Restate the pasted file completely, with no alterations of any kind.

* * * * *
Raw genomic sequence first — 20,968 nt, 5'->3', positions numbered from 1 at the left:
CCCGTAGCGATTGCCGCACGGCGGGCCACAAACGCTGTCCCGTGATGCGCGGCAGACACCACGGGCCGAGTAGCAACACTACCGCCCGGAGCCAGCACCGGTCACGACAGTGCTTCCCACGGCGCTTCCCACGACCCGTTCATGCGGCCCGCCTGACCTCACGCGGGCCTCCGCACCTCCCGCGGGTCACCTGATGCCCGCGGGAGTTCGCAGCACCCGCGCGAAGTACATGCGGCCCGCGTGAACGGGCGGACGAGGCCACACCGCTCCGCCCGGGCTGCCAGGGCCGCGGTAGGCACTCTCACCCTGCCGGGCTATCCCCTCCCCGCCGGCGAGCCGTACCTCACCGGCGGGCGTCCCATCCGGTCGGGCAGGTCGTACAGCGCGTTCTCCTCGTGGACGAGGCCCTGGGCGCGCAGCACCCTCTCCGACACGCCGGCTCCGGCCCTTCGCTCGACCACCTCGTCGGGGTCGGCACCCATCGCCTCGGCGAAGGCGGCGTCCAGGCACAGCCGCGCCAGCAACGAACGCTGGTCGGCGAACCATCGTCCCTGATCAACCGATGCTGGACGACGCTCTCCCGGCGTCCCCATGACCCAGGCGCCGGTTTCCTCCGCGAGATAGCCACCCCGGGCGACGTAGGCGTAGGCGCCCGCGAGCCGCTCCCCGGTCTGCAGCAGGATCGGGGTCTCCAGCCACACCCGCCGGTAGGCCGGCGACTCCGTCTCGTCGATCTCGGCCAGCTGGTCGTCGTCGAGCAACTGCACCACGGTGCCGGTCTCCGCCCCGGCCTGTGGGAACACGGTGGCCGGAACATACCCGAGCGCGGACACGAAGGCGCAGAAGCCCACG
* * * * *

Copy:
Raw genomic sequence first — 20,968 nt, 5'->3', positions numbered from 1 at the left:
CCCGTAGCGATTGCCGCACGGCGGGCCACAAACGCTGTCCCGTGATGCGCGGCAGACACCACGGGCCGAGTAGCAACACTACCGCCCGGAGCCAGCACCGGTCACGACAGTGCTTCCCACGGCGCTTCCCACGACCCGTTCATGCGGCCCGCCTGACCTCACGCGGGCCTCCGCACCTCCCGCGGGTCACCTGATGCCCGCGGGAGTTCGCAGCACCCGCGCGAAGTACATGCGGCCCGCGTGAACGGGCGGACGAGGCCACACCGCTCCGCCCGGGCTGCCAGGGCCGCGGTAGGCACTCTCACCCTGCCGGGCTATCCCCTCCCCGCCGGCGAGCCGTACCTCACCGGCGGGCGTCCCATCCGGTCGGGCAGGTCGTACAGCGCGTTCTCCTCGTGGACGAGGCCCTGGGCGCGCAGCACCCTCTCCGACACGCCGGCTCCGGCCCTTCGCTCGACCACCTCGTCGGGGTCGGCACCCATCGCCTCGGCGAAGGCGGCGTCCAGGCACAGCCGCGCCAGCAACGAACGCTGGTCGGCGAACCATCGTCCCTGATCAACCGATGCTGGACGACGCTCTCCCGGCGTCCCCATGACCCAGGCGCCGGTTTCCTCCGCGAGATAGCCACCCCGGGCGACGTAGGCGTAGGCGCCCGCGAGCCGCTCCCCGGTCTGCAGCAGGATCGGGGTCTCCAGCCACACCCGCCGGTAGGCCGGCGACTCCGTCTCGTCGATCTCGGCCAGCTGGTCGTCGTCGAGCAACTGCACCACGGTGCCGGTCTCCGCCCCGGCCTGTGGGAACACGGTGGCCGGAACATACCCGAGCGCGGACACGAAGGCGCAGAAGCCCACG